As Friday was my birthday and I have long ago told Elder that I prefer to buy my own gift, this year he bunged me cash and I was rather chuffed.
A few weeks back, we got a flyer from Oxfam Record store about a new event coming to Reading Hexagon.
It’s called Vintage Weigh and Pay, and the idea is you pay a few pounds to come in and there is rails and tables with 6 tonnes (yes, 6 whole tonnes) of actual vintage gear for you to look through. A Kilogram is £15, and you get given a lightweight bag on entry.
As someone who loves vintage, loves a bargain and had previously enjoyed the swishing party phenomenon a few years back, I decided to go along.
Vintage Weigh and Pay has a website and is linked to several social media accounts as you’d expect, showing off the previous events around the country and picking folk out who had bagged bargains.
On their site, they link to a Facebook album where they show the types of stuff they get and what you can expect to pay for it.
Spotting lots of vintage sportswear (Elder being a massive fan of vintage Adidas), Doc Martens, little sixties shift dresses and seventies fancy stuff, I was all ready to bag some serious wardrobe deals for cheap prices.
The fact it was promised as being “Grade a” in quality made me happy too- there’s nothing worse than buying a vintage piece only to find rips, holes, or missing buttons which are impossible to replace without a time machine.
Grade A means its the type of stuff that may not be classed as brand new, obviously but is in very good condition, not ready for the bin.
We decided to get there for the Early Bird 10am start, paying £3 per adult to do so. We figured that it would hopefully be less busy that early as we were bringing the Brats- in fact, Mini wanted to find some dresses and things for herself and being near on ten and still rather tall and Twiggy like, we felt she’d find it easy too.
The good thing about the event was it was in a good central location, at our local theater, right on the bus link, and with a coffee shop to boot- as it was bloody freezing! It’s also on the ground floor so accessible if you need it to be.
We walked in and there was several rails, split by men’s and women’s. There was a table haphazardly taken up by handbags and Converse trainers, and it was easy to maneuver round the room by shirts, jumpers, dresses and jeans.
To be honest though, I was slightly disappointed once I started looking through the rails.
It was more jumble sale than Vintage.
We have a shop in Reading, called Harper and Lewis. It sells some vintage but most is “re- imagining” of vintage pieces, which is fine, as they advertise that that is what you’ll get.The stuff on offer at the Vintage Weigh and Pay was cheaper, but more or less the same as the store.
When I’m looking for vintage, due to my time helping out at the Salvation Army shop and helping out Jane who ran it back then, I have learnt what labels to look for or at least what labels looked like back then. If I’m honest, I wasn’t seeing any of these labels anywhere.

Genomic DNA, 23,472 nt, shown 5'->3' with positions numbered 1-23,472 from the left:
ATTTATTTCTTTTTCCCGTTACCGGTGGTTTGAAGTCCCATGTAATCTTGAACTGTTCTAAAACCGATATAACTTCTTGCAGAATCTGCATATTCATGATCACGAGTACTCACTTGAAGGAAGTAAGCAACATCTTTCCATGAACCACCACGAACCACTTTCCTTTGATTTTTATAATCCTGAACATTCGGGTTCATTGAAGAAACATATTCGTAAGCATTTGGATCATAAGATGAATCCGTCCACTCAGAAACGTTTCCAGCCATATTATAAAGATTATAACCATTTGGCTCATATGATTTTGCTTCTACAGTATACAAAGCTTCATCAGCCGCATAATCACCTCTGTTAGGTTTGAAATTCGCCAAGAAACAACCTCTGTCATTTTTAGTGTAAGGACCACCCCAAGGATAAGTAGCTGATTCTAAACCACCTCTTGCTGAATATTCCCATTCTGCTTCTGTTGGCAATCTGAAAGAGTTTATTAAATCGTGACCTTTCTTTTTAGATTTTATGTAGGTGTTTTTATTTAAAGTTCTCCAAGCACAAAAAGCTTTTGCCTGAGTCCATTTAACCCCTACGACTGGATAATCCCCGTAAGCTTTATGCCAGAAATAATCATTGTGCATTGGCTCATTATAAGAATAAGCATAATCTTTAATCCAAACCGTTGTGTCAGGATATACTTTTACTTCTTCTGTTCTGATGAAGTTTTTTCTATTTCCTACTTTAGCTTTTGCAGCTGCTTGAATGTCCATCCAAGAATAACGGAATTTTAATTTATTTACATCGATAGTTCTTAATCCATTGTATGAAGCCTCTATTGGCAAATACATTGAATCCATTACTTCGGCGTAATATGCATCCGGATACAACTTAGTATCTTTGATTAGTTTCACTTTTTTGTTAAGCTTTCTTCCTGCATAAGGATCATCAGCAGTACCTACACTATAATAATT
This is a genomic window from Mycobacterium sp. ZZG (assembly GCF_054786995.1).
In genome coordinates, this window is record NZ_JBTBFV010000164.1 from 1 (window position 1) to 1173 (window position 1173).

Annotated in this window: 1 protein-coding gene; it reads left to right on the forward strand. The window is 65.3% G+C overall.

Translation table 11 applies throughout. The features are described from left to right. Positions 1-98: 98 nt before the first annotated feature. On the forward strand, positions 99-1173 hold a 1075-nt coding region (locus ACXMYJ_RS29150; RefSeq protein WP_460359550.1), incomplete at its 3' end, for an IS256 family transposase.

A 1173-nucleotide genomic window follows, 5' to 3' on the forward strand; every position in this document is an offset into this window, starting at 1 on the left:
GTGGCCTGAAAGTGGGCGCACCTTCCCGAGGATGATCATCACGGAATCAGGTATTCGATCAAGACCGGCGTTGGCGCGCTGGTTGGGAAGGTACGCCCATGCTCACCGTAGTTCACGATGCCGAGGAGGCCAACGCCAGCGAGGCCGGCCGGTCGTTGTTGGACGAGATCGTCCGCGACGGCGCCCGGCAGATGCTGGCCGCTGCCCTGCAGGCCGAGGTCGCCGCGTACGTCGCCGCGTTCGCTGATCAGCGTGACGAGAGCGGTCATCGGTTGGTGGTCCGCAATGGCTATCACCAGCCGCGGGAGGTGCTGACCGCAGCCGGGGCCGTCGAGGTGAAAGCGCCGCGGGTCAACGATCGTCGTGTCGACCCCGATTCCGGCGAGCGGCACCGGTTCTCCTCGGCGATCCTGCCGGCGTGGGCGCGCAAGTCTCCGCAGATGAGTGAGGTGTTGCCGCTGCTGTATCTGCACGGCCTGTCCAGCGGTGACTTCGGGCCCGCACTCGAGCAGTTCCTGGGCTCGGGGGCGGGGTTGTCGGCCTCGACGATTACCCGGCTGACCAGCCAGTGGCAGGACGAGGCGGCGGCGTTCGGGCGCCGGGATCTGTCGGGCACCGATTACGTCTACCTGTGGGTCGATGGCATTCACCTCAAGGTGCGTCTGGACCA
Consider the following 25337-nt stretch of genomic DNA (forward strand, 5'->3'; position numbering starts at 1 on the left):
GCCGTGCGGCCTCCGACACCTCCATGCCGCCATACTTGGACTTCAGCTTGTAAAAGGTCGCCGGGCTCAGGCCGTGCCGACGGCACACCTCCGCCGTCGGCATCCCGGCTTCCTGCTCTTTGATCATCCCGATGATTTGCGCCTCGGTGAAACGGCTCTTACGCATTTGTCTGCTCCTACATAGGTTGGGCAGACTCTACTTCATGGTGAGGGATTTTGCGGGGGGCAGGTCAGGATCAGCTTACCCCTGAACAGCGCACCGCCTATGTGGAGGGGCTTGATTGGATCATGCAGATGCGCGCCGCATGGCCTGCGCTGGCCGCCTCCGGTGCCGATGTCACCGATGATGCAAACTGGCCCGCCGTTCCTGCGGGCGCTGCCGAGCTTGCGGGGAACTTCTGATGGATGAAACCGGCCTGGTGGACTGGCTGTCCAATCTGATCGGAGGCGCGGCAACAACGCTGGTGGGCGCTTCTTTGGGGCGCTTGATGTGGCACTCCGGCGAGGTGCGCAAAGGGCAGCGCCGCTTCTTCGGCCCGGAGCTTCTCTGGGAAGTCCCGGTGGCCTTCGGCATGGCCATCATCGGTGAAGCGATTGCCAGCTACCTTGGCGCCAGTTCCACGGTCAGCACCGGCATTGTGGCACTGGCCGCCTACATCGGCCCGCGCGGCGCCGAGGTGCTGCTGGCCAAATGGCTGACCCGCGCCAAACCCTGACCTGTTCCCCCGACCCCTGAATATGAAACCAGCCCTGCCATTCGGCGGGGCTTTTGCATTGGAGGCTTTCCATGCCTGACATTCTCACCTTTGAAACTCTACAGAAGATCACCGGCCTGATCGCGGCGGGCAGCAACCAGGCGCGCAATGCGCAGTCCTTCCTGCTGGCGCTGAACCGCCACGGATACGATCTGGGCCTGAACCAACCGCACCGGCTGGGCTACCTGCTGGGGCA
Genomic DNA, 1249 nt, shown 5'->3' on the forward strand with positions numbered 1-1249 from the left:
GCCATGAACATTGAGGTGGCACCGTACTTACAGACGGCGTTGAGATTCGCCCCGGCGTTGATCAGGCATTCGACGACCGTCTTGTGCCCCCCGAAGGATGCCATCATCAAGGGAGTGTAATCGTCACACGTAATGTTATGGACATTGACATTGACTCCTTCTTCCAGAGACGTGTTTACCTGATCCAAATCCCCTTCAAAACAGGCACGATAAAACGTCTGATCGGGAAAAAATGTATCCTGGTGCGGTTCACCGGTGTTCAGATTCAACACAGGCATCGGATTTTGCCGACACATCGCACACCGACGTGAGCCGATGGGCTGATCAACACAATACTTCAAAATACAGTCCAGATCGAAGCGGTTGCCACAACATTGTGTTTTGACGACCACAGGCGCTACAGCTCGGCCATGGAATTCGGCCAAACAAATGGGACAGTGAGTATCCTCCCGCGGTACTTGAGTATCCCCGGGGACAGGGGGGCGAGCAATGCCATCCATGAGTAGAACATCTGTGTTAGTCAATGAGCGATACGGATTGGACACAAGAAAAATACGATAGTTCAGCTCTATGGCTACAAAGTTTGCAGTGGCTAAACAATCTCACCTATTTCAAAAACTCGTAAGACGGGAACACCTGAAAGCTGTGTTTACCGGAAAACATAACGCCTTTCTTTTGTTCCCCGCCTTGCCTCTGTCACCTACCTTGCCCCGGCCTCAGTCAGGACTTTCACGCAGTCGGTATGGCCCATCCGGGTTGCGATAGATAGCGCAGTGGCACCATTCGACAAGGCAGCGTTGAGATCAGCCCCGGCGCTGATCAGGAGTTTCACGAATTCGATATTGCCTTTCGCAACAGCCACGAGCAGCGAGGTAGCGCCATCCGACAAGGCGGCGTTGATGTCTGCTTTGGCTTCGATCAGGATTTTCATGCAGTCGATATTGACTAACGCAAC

The Converse for starters whilst varied in colour, were all more or less a size 5,6 or 10. They also, for the most part, sadly, looked well passed a time when you could wear them, one lady I was rummaging next to mentioned that they looked like someone had “bagged up trainers left after Reading Festival last year” and she wasn’t far off the mark. As this was what Elder had specifically come for- as per the website and album on Facebook- finding no Adidas, no Doc Martens and not even Converse in his size bar a pair that looked ready for a bin was disappointing.
The men’s stuff was pretty horrendous to be fair- I’ve seen better at my local Barnados.(That’s not a lie- I picked up a pair of true vintage Adidas Gazelle in my local one for £1.99, they are mint and I offered to pay extra!). Yes, there was rails of Flannel shirts but those can be picked up pretty easily and just as cheap in second hand stores.
On their website, they suggest they have items from across the 60s, 70s, 80s and 90s. Really? Not one pair of flares. Not one maxi dress akin to a disco in the 70s. No knitted sex kitten jumpers or skirts.
Copies of Denim dungarees are NOT vintage originals and were more Slim Shady than Second Summer of Love.
I know they can’t guarantee what they’ll have, but listing tables of “accessories” and finding one with handbags I probably stuck in for the rag guy in my second hand shop days was really crap to be honest.
The only person who ended up finding anything was Mini!
She pulled out one of the few vintage label pieces I saw- a C&A knit sailor dress with Olympic rings on the pocket. Even so, this smelt revolting, and was certainly not Grade A, it was quite bobbly, but after handwashing it and using a blunt razor I managed to salvage it. She also found a later version of a swing dress, although we’ll need to find a belt as that was missing too.
Altogether, we spent nearly £37, which I thought was mental. I did think it was too much, and I was right.
Another website promise is that all jackets and coats wont cost more than £15, yet Elder was charged £19 for his. £4 may not be much but it was yet another false promise on their flash website.
To say I am disappointed is an understatement. And the feeling was shared by other’s who were vocal by the rails on how bad it was, the smell of the clothing and the fact we felt cheated.
Would I go again?
I think you get better items for around the same price in second hand stores and at jumble sales.
Vintage Weigh and Pay- a total rip off that left me in need of febreeze and wondering why on earth I dragged us all out in snow so early in the morning.